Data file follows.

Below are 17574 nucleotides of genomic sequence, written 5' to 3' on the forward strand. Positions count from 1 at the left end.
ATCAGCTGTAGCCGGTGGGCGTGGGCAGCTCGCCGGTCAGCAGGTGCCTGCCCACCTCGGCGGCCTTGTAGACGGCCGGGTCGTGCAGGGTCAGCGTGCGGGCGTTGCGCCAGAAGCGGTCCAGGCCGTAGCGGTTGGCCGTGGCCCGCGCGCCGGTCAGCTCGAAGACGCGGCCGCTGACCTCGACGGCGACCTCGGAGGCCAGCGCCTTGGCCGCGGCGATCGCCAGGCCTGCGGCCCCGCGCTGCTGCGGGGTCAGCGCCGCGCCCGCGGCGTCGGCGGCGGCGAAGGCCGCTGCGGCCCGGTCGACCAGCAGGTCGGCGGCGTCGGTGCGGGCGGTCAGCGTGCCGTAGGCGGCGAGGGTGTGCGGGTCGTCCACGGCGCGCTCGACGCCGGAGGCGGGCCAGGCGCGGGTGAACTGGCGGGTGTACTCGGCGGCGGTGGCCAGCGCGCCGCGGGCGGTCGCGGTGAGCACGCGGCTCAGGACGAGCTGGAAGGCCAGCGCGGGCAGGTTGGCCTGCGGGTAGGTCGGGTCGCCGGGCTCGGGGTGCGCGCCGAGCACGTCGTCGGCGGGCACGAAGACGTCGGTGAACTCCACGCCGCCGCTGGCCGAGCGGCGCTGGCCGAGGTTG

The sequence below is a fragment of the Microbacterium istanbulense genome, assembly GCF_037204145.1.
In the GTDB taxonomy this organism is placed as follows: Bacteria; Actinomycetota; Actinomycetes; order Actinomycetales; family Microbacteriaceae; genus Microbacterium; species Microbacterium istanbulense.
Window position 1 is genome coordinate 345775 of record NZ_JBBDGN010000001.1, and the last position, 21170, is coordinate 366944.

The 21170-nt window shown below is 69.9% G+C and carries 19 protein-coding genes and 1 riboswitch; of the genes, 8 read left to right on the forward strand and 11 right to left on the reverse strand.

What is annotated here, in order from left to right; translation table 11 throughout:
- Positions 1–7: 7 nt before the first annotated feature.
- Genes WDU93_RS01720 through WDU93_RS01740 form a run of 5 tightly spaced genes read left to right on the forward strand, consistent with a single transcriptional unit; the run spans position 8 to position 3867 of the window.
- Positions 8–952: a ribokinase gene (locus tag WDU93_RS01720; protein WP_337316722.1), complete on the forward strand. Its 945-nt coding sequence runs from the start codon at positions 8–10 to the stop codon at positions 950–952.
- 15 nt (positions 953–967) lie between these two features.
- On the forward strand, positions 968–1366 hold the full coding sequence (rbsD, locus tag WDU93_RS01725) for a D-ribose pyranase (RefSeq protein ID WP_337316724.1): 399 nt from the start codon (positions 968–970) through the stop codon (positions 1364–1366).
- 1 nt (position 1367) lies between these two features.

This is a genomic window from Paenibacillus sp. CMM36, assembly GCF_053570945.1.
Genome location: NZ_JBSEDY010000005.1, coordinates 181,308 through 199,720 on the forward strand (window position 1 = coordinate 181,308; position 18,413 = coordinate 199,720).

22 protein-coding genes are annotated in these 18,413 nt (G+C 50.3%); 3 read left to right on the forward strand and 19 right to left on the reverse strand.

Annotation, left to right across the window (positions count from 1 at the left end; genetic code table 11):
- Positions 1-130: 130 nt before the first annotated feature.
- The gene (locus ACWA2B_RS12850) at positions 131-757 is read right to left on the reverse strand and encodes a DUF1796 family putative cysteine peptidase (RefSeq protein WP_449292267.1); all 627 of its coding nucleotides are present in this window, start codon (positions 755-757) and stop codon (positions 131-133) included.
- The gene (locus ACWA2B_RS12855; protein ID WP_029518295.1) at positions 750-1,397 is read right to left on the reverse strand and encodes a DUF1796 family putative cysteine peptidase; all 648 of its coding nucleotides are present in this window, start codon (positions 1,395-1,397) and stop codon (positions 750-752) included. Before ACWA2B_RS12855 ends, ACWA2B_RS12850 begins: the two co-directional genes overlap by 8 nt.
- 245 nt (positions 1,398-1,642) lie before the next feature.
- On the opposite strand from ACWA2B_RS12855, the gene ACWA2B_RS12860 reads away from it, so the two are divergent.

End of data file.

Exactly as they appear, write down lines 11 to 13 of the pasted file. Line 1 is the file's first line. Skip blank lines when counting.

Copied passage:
- 15 nt (positions 953–967) lie between these two features.
- On the forward strand, positions 968–1366 hold the full coding sequence (rbsD, locus tag WDU93_RS01725) for a D-ribose pyranase (RefSeq protein ID WP_337316724.1): 399 nt from the start codon (positions 968–970) through the stop codon (positions 1364–1366).
- 1 nt (position 1367) lies between these two features.